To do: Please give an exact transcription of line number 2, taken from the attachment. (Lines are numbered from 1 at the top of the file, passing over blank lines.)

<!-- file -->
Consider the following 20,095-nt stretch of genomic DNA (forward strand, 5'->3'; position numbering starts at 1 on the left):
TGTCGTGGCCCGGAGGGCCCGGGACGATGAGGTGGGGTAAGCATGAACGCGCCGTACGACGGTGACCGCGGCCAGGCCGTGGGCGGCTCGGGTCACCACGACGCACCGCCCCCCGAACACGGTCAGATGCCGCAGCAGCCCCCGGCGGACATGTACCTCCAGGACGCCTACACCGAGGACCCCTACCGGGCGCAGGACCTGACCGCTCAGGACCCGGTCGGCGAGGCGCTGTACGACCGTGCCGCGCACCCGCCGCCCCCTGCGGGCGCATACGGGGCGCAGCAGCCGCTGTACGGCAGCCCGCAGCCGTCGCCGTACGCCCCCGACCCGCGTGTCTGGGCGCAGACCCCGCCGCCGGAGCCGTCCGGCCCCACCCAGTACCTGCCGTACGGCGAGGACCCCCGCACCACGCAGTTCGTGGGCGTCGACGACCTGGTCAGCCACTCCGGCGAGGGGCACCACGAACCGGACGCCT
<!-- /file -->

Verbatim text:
TGTCGTGGCCCGGAGGGCCCGGGACGATGAGGTGGGGTAAGCATGAACGCGCCGTACGACGGTGACCGCGGCCAGGCCGTGGGCGGCTCGGGTCACCACGACGCACCGCCCCCCGAACACGGTCAGATGCCGCAGCAGCCCCCGGCGGACATGTACCTCCAGGACGCCTACACCGAGGACCCCTACCGGGCGCAGGACCTGACCGCTCAGGACCCGGTCGGCGAGGCGCTGTACGACCGTGCCGCGCACCCGCCGCCCCCTGCGGGCGCATACGGGGCGCAGCAGCCGCTGTACGGCAGCCCGCAGCCGTCGCCGTACGCCCCCGACCCGCGTGTCTGGGCGCAGACCCCGCCGCCGGAGCCGTCCGGCCCCACCCAGTACCTGCCGTACGGCGAGGACCCCCGCACCACGCAGTTCGTGGGCGTCGACGACCTGGTCAGCCACTCCGGCGAGGGGCACCACGAACCGGACGCCT